I never knew I would write this to you. After I read your book, I knew one thing; if there is somebody who can understand this, it has to be you. Mom thinks that there is something wrong with me. She thinks me being quiet since so many days, has something to do with something that I lost forever. The last time I properly ate something was when she bought food from my favorite restaurant.
She called out my name before she died. I could tell that there was the tinge of grief of departure in her voice. What I can never tell is how she knew about it. Maybe people who die know that they are dying. I was numb for a few days. I couldn’t tell what I was feeling. When they took away her body, I couldn’t cry, nor when my family arranged to mourn. I cried; when everyone was gone, when I knew nobody would know how hurt I was. I didn’t talk. I didn’t talk for days together. And when I did, it was because mom left me. My mom left me for a man I had never seen. I couldn’t tell why she loved him more than me. But she did.
When I came home, I would be alone. I no longer had someone to ask me if my day went well. I no longer had people to wish me luck when I left for an exam. And when Dad, one day, came back from the borders, he saw nobody. Since I had stopped keeping an extra key under the doormat, he waited outside till I came back from the college. He asked me why my face looked pale. I told him that I was tired of the day at the university. He didn’t buy that obviously, but when I told him that mom left us, I saw the same grief in his eyes that I saw in mine when I looked at the mirror after her death, the same grief that you feel when someone walks over you, crushes you and leaves you without saying a word.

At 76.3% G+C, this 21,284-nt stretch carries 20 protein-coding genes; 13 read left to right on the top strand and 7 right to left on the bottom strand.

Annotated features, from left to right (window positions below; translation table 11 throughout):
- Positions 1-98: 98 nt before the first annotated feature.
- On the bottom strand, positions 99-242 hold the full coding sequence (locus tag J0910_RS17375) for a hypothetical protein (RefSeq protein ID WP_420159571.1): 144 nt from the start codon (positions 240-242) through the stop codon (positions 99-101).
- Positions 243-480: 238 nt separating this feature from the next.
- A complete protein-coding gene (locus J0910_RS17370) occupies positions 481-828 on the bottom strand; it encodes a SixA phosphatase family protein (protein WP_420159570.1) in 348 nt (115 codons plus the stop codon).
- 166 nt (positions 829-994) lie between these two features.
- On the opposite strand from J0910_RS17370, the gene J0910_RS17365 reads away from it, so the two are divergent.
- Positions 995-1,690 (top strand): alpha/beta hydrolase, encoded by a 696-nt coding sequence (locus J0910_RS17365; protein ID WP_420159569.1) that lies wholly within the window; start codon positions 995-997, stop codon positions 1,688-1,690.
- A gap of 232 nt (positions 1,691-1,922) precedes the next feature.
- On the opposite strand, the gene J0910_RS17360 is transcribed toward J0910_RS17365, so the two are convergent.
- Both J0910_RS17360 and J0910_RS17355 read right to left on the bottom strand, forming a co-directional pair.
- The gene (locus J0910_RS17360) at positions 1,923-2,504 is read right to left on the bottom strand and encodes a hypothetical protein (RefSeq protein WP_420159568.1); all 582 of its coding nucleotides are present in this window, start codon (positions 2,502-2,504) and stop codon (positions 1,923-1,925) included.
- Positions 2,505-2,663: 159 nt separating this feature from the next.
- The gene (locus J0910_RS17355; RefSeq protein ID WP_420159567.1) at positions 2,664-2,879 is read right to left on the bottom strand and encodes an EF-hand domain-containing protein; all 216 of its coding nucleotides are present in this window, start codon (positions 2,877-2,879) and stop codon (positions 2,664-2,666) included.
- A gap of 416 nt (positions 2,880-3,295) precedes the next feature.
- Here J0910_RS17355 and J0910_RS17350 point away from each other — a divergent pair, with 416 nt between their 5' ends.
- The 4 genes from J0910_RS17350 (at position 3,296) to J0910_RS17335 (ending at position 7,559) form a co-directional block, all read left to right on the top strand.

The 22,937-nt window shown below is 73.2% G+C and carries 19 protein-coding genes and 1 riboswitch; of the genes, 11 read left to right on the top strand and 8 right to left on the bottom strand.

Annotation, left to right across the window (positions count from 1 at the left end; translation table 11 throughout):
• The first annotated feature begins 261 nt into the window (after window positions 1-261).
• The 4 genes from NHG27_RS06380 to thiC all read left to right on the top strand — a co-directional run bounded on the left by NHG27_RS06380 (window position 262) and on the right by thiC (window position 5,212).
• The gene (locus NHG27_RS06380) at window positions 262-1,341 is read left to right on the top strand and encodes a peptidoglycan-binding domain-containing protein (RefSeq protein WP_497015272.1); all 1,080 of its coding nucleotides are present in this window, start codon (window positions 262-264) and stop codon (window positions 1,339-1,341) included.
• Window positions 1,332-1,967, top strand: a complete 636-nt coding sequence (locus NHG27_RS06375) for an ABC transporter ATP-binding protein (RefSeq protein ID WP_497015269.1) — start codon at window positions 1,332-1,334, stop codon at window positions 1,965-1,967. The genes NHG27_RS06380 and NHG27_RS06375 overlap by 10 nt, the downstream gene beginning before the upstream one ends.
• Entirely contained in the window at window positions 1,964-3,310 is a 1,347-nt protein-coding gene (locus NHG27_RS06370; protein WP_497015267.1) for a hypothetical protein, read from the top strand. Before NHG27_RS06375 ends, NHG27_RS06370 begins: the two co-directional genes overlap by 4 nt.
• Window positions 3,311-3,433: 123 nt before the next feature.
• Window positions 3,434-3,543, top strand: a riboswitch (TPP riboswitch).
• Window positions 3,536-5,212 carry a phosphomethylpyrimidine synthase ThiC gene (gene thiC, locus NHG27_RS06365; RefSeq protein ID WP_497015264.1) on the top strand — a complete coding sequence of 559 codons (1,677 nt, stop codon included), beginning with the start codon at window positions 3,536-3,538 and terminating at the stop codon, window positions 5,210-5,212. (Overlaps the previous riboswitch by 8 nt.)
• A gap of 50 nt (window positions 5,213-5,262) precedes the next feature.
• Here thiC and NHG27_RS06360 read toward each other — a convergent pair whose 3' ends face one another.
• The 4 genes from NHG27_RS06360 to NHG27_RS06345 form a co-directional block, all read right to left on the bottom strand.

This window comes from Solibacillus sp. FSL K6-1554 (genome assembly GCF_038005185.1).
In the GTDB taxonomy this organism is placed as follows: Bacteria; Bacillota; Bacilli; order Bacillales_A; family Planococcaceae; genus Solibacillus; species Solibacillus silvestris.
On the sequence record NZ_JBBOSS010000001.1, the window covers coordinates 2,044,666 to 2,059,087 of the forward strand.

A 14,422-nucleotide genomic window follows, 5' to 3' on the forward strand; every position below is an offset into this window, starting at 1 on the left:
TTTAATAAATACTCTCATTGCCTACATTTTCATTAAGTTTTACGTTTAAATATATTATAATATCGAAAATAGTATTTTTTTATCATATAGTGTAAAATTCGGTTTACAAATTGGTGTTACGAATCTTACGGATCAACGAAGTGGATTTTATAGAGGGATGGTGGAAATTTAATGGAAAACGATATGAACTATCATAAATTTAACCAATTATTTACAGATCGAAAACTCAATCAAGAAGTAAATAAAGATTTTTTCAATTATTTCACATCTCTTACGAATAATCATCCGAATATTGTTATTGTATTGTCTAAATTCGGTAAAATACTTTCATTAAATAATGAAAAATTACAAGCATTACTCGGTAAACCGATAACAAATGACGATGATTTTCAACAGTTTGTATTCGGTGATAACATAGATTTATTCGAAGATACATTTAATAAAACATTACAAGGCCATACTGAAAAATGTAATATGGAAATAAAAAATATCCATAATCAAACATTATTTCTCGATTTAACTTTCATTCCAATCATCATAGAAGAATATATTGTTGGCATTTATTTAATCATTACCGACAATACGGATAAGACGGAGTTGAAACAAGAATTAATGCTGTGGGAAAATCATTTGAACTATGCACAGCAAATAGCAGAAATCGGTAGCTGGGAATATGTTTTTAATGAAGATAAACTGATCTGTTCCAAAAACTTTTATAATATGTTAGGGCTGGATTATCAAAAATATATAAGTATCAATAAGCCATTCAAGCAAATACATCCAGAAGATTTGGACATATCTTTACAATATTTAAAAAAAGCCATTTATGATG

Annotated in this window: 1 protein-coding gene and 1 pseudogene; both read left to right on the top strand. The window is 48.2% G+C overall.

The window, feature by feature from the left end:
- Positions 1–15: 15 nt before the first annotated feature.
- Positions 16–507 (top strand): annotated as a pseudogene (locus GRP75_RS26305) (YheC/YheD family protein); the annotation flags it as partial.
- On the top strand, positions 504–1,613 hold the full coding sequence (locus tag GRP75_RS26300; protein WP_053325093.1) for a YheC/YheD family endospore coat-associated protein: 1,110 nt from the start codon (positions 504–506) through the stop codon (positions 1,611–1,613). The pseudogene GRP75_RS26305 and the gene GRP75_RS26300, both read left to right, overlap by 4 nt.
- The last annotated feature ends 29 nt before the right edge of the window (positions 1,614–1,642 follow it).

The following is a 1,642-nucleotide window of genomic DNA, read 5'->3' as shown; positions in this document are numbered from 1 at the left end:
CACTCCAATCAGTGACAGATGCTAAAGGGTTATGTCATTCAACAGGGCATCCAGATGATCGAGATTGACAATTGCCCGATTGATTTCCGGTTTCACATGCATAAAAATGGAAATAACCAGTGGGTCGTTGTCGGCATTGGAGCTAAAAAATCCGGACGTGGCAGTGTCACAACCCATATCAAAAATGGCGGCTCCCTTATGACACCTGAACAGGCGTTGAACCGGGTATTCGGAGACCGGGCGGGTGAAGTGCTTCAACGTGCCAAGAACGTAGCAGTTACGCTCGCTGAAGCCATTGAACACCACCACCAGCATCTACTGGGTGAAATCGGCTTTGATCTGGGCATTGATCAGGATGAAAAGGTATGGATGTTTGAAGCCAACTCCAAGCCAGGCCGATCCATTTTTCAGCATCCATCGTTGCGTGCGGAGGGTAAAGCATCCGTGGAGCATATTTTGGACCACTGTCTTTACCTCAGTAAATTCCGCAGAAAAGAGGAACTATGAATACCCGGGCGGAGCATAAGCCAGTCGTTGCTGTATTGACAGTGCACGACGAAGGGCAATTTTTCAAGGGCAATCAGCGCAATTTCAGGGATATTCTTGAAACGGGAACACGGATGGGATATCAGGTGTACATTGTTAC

Vani and I grew up together. She was my father’s illegitimate daughter. But she was never treated like one. In fact, she was the one who kept telling me that I would make a great author one day. She had faith in me. She loved me. I know how it feels to have no one around who believes in you.
After she died, my father left in four days, and my mother in four months. I had time to pick myself up, after that, but no longer any courage for it. I didn’t know what to do. My friend, Amay came over sometimes. He too got tired of talking to empty walls that said something. Yet, he stayed. He smiled sometimes. I too pretended to be okay, sometimes. But he knew I was not. And the fact is, I was not.
In all my pain, I had to have the courage to be with a more broken man. My dad couldn’t talk for days. He wanted to ask my mother, what went wrong. But then he realized that it was too late. When I told him to meet her once, he let a sigh of laughter at my innocence. He was now less concerned about why she left him but was more concerned about what she had done to deserve a daughter like me, and what I had done, to have a mother like her.
My father lives with me. But let me tell you, two broken people can’t fix each other’s missing pieces. It is a false statement. We still live. We live in a house with walls that sometimes shout and sometimes wail in agony, in pain. It is empty, most of the times. But even when it is full, it doesn’t seem to have life in it.
I might try to become an author. But when I pick the pen, I see her standing beside me. I see her smiling at me. Maybe she’s smiling now, for I wrote.
P.S. This is a tribute to Ava Dellaira, the author of Love Letters to the Dead. Ava, I’m going to post my review on your book soon. And, I love you.
(This is a work of fiction. My mom is very much with me.)
(Picture from Pinterest)